(Adds detail on strategy, nuclear fuel business)
PARIS, June 4 (Reuters) - France’s Areva faces an uncertain future as a specialised nuclear fuel supplier, as a state rescue moves its core nuclear reactor activities to its utility customer EDF.
Shares in the state-owned firm briefly rose almost 6 percent on Thursday after the government said late on Wednesday it would recapitalise Areva and approved EDF’s plan to take over Areva’s reactor unit.
The government plan unwinds Areva’s much-vaunted model of an integrated nuclear group that mines and enriches uranium, produces nuclear fuel, builds reactors and recycles spent fuel.
Created fifteen years ago from the nuclear fuel group Cogema and reactor builder Framatome, Areva had ambitions to sell as many as 16 of its massive EPR reactors to energy-hungry developing countries.
But it has not sold a reactor since 2007 and the four it did sell have been plagued by delays and cost overruns. More than two decades after it was designed, not a single EPR is in operation today.
Still, the French government said it hopes an EDF-led nuclear industry could win the export contracts that have proved so elusive for Areva.
“The French camp must work together abroad,” Economy Minister Emmanuel Macron told France Info radio on Thursday.
In light of French President Francois Hollande’s pledge to reduce French power generation’s reliance on the atom to 50 percent by 2025 from 75 percent, and with EDF banking on extending the life of its 58 reactors by at least 10 years, Areva has no market at home.
The only way for France to keep its nuclear industry alive - and the more than 200,000 jobs it provides - is to export. Hence the government support EDF enjoys for its project to build EPRs at Hinkley Point in Britain.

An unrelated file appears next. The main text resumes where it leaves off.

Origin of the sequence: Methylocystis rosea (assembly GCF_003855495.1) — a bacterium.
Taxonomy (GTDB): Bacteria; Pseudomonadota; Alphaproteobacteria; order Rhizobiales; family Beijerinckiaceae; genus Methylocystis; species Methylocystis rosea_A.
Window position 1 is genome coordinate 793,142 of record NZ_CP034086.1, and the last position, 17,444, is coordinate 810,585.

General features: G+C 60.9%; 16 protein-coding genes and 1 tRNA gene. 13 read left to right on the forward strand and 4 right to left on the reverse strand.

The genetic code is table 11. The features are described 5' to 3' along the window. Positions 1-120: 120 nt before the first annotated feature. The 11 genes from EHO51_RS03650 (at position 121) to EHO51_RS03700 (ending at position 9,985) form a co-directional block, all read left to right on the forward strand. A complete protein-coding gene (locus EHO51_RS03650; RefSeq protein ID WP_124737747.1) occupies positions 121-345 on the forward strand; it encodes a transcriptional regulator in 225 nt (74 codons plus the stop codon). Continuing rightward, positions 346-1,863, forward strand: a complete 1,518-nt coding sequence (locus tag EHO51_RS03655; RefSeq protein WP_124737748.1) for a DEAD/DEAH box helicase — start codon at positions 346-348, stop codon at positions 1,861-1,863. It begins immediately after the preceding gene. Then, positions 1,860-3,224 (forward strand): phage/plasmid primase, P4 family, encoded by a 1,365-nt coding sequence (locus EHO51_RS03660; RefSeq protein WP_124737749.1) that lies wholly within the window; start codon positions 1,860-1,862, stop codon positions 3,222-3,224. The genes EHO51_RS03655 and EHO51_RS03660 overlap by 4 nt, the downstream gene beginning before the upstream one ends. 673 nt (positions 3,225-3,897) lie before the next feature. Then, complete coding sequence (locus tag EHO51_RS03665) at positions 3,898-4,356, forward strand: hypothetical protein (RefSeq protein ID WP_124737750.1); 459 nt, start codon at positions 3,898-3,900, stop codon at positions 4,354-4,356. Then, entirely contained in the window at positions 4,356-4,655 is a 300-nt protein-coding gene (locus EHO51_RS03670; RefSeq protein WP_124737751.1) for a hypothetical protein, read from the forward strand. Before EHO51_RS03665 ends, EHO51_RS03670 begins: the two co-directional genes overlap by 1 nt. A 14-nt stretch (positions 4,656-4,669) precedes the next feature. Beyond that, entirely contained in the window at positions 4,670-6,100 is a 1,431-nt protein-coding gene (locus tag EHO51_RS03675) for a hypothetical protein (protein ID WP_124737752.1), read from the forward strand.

Keeping its nuclear industry alive is also crucial if France wants to be able to replace its first ageing reactors in a decade or so.
Nuclear energy is broadly accepted by the French population and backed by its main political parties. France is also a leading supporter of research into fourth-generation reactors, on which it spends hundreds of millions of euros.
Areva’s first chief executive Anne Lauvergeon, whose strategies have been widely criticised, described Areva’s strategy as the “Nespresso” model, under which it would sell reactors with a modest margin but earn big on the nuclear fuel - the coffee - it would sell to captive customers.
But the EPR, designed with Germany’s Siemens, turned out to be too big, too complex and too expensive for the emerging markets where the growth in nuclear is, as most developed nations now focus their energy investments on renewables.
Already weakened by a massive loss on an African uranium mining investment gone awry and billion-dollar writedowns on its fixed-price Finnish reactor, Areva did not have the financial reserves to outlast the order drought caused by the 2011 Fukushima disaster.
Four years of losses have eaten up the last of its equity capital and left Areva virtually bankrupt, protected only by its state shareholder, which owns 87 percent.
Luc Oursel, who briefly ran Areva after Lauvergeon, said Areva’s integrated model was what had kept it alive, as maintenance services and fuel sales to the world’s more than 400 reactors made good the money lost building reactors.
Last year Areva earned 3.1 of its 8.3 billion euro turnover from reactors and services, with 1.3 billion coming from uranium mining, 2.2 billion from enrichment and fuel, and 1.5 billion from spent fuel reprocessing.
Much diminished without the prestigious but risky reactor unit, a fuel-focused Areva will still have sales of around 5 billion euros and a huge order book.
Despite losing nearly five billion euros last year, the firm had orders worth more than five years’ sales, mainly due to its fuel operations.
The government has given EDF and Areva a month to sort out crucial details.
Banking, industry and government sources told Reuters that Areva might keep a 25 percent stake in its former reactor business, and that gas utility Engie may want to buy Areva’s international reactor maintenance services.
A source familiar with the situation said that the closing of the deal would take between 12 and 18 months. (Additional reporting by Benjamin Mallet and Matthieu Protard, editing by William Hardy)
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